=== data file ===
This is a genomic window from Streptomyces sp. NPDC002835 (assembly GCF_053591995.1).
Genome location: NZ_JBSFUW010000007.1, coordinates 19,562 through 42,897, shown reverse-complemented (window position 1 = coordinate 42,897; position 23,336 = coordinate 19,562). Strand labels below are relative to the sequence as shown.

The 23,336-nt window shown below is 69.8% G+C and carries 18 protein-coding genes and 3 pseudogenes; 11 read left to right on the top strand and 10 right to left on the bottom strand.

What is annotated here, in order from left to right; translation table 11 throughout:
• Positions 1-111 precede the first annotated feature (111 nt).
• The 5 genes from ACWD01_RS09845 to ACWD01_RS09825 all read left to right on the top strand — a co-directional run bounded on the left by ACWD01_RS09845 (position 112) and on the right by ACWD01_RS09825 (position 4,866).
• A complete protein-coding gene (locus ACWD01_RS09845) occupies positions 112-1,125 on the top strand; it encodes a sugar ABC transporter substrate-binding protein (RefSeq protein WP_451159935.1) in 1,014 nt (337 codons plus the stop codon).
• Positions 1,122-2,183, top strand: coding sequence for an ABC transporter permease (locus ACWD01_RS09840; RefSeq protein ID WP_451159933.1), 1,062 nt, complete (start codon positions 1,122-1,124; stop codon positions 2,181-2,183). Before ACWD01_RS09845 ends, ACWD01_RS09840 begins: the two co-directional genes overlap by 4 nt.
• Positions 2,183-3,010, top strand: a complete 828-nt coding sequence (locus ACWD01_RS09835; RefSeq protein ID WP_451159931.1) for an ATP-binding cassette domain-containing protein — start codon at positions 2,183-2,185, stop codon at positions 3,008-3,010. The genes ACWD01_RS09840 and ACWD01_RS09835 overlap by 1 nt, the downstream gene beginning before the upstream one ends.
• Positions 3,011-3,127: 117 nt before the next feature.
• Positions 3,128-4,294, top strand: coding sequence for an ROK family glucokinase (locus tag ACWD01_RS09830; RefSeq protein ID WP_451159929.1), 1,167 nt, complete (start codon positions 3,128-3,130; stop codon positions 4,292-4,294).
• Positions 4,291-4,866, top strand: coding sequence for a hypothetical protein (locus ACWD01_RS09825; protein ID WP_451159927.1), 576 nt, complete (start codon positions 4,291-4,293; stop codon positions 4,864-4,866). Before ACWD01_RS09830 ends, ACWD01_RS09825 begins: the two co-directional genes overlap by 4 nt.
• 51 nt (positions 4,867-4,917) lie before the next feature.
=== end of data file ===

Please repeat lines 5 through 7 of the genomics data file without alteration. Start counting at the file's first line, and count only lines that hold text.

• Positions 1-111 precede the first annotated feature (111 nt).
• The 5 genes from ACWD01_RS09845 to ACWD01_RS09825 all read left to right on the top strand — a co-directional run bounded on the left by ACWD01_RS09845 (position 112) and on the right by ACWD01_RS09825 (position 4,866).
• A complete protein-coding gene (locus ACWD01_RS09845) occupies positions 112-1,125 on the top strand; it encodes a sugar ABC transporter substrate-binding protein (RefSeq protein WP_451159935.1) in 1,014 nt (337 codons plus the stop codon).